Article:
Due to onerous copyright laws and interpretations of 'fair use' and/or creative commons licenses, Google deleted 1,300 AGRP videos for 3 alleged 'copyright strikes' despite the fact that the videos were within fair use boundaries and that AGRP had creative commons license 'permission' on most of those videos. AGRP is teaching the science of sustainable health, which asks the question; what works for 7 future generations without causing harm?  What is wrong with all of that? 

Facebook also deleted an AGRP group and profile, offering no explanation or reason, much less a warning. None of the material is being offered for sale, no money exchanges hands, but the whole educational, journalistic channel on both Facebook and Youtube was deleted with no notice, no specific justification/explanation, and no warning. Years worth of work and an online activism network disappeared in an instant.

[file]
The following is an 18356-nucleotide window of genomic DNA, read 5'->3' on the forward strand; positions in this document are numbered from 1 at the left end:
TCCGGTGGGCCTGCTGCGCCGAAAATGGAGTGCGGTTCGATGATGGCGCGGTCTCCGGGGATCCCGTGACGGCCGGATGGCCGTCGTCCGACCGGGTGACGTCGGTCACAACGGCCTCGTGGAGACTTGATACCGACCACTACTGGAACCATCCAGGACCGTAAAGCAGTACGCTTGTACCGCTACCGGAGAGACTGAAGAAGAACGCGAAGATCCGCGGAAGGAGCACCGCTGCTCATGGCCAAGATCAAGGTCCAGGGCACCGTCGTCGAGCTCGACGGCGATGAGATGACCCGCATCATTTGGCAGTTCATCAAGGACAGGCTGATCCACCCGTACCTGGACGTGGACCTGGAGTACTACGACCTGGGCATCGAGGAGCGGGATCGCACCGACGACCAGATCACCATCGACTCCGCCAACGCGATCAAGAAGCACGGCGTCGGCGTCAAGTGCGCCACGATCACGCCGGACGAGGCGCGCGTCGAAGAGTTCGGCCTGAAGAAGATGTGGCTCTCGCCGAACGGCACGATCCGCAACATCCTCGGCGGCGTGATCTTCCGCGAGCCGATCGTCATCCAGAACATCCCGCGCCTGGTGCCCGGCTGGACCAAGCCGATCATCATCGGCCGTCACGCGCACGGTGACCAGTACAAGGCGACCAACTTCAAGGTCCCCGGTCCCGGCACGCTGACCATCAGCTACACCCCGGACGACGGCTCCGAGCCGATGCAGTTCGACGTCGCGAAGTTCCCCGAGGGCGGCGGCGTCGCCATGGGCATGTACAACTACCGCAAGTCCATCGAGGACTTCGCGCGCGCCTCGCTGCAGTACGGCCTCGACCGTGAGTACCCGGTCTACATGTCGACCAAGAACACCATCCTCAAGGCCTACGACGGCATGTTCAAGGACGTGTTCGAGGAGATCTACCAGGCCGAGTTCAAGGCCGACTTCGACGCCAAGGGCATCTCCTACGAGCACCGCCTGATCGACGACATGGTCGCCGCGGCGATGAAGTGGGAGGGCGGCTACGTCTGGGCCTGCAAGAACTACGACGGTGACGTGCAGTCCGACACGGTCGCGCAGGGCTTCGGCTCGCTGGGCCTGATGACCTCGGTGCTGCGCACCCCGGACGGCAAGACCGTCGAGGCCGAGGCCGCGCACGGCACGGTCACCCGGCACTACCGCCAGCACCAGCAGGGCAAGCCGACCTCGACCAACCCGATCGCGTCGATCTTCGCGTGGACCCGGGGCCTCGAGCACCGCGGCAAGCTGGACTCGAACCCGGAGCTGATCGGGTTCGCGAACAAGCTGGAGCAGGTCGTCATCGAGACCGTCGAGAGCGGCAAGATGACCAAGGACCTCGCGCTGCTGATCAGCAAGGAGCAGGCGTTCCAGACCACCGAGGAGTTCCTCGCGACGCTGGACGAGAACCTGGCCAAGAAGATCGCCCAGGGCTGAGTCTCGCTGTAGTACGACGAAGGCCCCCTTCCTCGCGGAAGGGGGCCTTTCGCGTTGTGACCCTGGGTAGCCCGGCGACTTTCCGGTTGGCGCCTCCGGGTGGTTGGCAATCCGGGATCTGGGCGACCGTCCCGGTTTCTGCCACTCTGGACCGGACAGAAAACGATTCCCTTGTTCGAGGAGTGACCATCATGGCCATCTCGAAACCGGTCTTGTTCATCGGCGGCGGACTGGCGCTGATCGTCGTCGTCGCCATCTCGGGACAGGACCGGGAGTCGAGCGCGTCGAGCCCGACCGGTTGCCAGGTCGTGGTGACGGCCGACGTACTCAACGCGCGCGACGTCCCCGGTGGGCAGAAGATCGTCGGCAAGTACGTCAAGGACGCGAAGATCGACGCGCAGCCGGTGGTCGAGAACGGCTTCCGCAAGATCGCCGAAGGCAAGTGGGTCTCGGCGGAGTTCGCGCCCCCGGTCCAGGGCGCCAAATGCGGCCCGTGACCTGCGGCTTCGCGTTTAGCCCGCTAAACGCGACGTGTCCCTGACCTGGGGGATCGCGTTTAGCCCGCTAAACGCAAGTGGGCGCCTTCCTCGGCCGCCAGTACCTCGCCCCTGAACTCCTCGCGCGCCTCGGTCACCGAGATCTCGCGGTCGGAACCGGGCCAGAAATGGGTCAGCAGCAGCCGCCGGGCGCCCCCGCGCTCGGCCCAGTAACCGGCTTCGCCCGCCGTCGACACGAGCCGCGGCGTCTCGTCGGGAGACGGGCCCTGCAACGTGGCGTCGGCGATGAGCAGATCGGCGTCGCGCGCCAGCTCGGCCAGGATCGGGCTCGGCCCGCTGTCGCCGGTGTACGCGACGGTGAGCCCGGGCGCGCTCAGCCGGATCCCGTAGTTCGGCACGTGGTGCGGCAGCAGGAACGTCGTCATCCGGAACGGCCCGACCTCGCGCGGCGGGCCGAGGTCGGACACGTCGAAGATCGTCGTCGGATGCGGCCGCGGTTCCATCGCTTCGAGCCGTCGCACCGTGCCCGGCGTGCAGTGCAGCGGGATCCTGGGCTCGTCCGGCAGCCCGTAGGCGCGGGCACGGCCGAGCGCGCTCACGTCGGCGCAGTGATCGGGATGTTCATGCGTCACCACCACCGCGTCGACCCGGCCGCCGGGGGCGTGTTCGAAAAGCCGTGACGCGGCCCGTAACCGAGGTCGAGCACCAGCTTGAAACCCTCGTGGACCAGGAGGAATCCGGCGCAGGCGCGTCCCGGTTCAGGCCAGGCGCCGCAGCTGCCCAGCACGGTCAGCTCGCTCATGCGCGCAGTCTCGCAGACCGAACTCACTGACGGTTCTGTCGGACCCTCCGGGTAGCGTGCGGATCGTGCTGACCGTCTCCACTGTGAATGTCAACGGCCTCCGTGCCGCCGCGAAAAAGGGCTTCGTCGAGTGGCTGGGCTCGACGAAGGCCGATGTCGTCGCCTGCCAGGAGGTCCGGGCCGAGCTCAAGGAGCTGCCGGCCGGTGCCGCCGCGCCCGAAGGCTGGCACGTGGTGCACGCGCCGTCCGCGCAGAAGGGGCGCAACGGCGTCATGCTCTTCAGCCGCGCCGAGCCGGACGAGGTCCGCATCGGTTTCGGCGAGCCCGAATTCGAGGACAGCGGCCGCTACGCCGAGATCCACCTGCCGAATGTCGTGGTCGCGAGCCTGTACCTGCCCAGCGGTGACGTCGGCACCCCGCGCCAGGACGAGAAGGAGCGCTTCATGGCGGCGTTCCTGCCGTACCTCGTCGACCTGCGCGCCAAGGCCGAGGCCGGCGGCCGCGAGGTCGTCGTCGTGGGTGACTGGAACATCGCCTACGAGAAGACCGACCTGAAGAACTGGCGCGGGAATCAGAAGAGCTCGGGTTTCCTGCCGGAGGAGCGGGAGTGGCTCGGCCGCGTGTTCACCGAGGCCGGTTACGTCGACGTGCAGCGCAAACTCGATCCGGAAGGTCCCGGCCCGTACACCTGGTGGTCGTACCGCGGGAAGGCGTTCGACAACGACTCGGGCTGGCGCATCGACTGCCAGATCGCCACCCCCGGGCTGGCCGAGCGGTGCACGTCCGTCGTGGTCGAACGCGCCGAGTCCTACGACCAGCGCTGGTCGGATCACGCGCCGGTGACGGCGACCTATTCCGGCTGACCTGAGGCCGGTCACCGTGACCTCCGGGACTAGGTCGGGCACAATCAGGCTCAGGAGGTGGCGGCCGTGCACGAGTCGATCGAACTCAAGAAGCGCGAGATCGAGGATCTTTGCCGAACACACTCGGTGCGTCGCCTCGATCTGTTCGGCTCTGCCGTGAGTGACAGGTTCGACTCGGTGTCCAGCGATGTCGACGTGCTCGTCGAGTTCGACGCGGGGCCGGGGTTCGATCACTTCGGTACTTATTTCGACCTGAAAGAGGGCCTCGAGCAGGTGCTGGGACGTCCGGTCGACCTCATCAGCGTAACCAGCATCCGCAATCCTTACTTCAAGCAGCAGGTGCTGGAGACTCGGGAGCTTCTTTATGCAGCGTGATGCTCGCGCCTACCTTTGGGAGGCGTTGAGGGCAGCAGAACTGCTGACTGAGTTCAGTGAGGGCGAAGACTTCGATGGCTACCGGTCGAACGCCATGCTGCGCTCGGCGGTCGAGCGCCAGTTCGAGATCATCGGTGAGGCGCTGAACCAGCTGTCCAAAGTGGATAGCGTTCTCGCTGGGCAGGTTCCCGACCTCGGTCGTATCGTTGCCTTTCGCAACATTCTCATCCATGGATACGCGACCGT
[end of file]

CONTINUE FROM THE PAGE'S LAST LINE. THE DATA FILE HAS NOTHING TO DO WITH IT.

This is the downside of a for profit, top down corporate controlled model on the Internet. It seems to be 'free', but underneath, there is still the basic dynamic of 1% against the 99%, and guess who wins if someone complains? 

Google Owned Youtube Deletes All 1,300 AGRP Videos, Facebook Deletes Group And Profile

These real life examples provide a reason why open source economy is important, and why no top down 1% authority should be in charge of deleting people or groups and telling them; you are now deleted' because we do not agree with what you are doing or how you are doing it, according to our very strict interpretation of the 'rules'. If you object, there is no way to do it, because that customer service channel is lacking. 

It is well known among activists and whistleblowers, that anyone who takes on large monopolies is subject to being 'disappeared' online, via an unannounced deletion of group, website, etc. AGRP is just another victim of many. Be warned, as it may happen to you and your group online.